No one expected Warners’ DC movie Green Lantern to score with critics (it managed a mere 22% Tomatometer score), as opposed to well-reviewed Super 8 and X-Men: First Class, which are still going strong at the box office. But Warners is putting $100 million of marketing muscle behind the $200 million movie. An entire franchise is at stake. They’re so confident that they introduce a new villain at the end. (Anyone who’s read the comics already knows he’s a bad guy.) Box office prognosticators are upbeat, predicting a $50 to 60 million weekend; so far the movie is off to a strong start on 3816 screens, 2711 of them 3-D.
While Green Lantern is better than its execrable trailer–Sony Imageworks’ 3-D outer space digital worlds are well-crafted, and Ryan Reynolds, Mark Strong and Peter Sarsgaard bring life to the venerable comic characters (no one could have made Blake Lively’s flier/business scion/girlfriend work)–the film falls flat with a too-familiar superhero origin story. It’s coming late to the party. Will audiences feel comic-movie fatigue?
On the indie side of the ledger, it’s a strong weekend for documentaries with Buck, Page One: Inside the New York Times and Hot Coffee opening, as well as indie The Art of Getting By, which despite a generally disappointed critical consensus, still has Leonard Maltin calling it “worthwhile,” and South Korean film Late Autumn, which the Seattle Times says has “moments of real magic.” Plenty more indies are showing at the Los Angeles Film Festival.
Green Lantern, Warner Bros. | Dir: Martin Campbell; Cast: Ryan Reynolds, Blake Lively, Mark Strong, Peter Sarsgaard | TOH! Review Round-up.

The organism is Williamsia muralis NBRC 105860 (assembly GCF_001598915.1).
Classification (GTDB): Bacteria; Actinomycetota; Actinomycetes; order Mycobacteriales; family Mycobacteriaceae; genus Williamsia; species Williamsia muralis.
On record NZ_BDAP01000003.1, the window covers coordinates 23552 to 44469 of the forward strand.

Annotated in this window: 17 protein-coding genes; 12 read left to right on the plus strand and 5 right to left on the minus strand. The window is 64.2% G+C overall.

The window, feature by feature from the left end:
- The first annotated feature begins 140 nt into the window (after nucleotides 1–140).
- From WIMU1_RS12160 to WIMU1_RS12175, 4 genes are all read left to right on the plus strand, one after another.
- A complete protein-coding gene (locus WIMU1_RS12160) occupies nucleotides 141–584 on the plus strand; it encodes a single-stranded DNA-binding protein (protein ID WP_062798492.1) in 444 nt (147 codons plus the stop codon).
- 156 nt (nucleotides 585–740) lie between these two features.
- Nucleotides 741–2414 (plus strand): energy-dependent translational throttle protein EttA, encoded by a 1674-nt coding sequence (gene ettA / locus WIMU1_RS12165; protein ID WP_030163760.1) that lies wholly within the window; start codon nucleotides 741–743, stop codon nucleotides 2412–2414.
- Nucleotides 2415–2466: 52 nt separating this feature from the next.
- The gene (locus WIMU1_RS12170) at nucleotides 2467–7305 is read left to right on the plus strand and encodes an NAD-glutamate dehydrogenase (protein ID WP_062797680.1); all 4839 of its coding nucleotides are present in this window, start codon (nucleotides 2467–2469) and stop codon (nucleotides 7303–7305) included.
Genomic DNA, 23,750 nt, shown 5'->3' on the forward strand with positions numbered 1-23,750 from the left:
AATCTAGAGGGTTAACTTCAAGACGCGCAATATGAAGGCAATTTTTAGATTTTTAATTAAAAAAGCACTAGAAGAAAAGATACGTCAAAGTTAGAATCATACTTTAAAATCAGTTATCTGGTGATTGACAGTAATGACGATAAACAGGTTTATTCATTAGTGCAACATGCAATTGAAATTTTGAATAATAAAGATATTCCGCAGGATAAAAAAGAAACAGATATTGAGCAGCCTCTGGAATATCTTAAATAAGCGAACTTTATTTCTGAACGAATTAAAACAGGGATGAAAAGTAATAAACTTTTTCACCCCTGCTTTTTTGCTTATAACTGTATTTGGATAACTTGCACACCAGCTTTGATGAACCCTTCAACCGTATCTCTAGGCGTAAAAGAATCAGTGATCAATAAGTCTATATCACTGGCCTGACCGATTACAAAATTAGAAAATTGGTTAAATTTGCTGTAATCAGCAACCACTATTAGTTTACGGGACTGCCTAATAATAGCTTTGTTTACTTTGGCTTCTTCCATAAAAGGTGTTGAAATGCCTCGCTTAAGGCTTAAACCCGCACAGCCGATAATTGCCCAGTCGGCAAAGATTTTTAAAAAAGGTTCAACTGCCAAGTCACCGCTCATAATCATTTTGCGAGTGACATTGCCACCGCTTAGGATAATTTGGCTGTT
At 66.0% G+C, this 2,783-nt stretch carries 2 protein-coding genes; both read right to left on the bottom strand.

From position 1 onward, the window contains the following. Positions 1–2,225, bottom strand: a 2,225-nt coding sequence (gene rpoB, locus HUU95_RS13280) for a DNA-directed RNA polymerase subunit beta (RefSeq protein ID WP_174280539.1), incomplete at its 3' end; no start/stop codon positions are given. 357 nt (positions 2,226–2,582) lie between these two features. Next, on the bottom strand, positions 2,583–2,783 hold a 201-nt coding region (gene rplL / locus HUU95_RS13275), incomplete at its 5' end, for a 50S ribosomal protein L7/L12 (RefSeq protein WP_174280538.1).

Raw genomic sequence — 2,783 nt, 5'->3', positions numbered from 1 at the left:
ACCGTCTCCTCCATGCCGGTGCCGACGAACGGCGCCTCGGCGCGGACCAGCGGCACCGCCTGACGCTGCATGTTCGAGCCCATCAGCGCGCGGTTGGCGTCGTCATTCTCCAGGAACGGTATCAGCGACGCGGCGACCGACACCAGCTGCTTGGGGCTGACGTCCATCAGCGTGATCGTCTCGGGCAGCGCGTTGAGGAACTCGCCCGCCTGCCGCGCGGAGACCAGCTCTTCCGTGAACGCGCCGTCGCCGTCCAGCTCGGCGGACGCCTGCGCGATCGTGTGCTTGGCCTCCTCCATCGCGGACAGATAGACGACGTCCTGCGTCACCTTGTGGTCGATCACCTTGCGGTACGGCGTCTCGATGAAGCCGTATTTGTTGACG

Late Autumn (South Korea) | Dir: Kim Tae-Yong; Cast: Tang Wei, Hyun Bin | indieWIRE | Moira Macdonald’s Seattle Times Review: “it has moments of real magic, like the softly lit, quiet Market stalls at night (what setting could be more romantic?).”
Page One: Inside the New York Times, Magnolia Pictures (Doc) | Dir: Andrew Rossi | indieWIRE | Eric Kohn’s Review: “Rossi captures the minutiae of the newsroom, from the rapid transcription of interviews to the rush of deadlines, as if observing an Olympic sport. That sort of energetic investment invites a sort of ideological loyalty and the witty Carr is constantly seen defending his employer’s credibility.”
The Art of Getting By, Fox Searchlight | Dir: Gavin Wiesen; Cast: Freddie Highmore, Emma Roberts, Michael Angarano, Elizabeth Reaser, Rita Wilson, Blair Underwood | At Sundance, Title Change | Soundtrack | Leonard Maltin’s Review: “There are moments in The Art of Getting By that made me wince, especially toward the end; they betray the filmmaker’s lack of experience. But I found myself rooting for his two key characters, and enjoying Highmore and Roberts’ performances. That’s enough to make this little indie film worthwhile, warts and all.” | indieWIRE interviews Emma Roberts.
Jig, Screen Media Films (Doc) | Dir: Sue Bourne | indieWIRE | Todd McCarthy’s Review: “Jig is just one step up from reality TV show contests in terms of what it offers the viewer dramatically. Very nicely shot and scored, Sue Bourne’s documentary confines itself to the predictable format of introducing a large array of contestants, generating a measure of rooting interest in them, then seeing how it all plays out in the tense competition, where the fruits of years of dedicated effort are decided in a brief moment in the spotlight.”
Angel of Evil, Fortissimo Films (Italy/France)| Dir: Michele Placido; Cast: Kim Rossi Stuart, Filippo Timi, Moritz Bleibtreu, Valeria Solarino | indieWIRE |
Andy Webster’s NYT Review: “Angel of Evil is bloody, yes, but loaded with generic action sequences, shouting matches and blustery sentiment. To borrow Robert Evans’s famous quotation about The Godfather, you can smell the spaghetti, but less sauce might have helped.”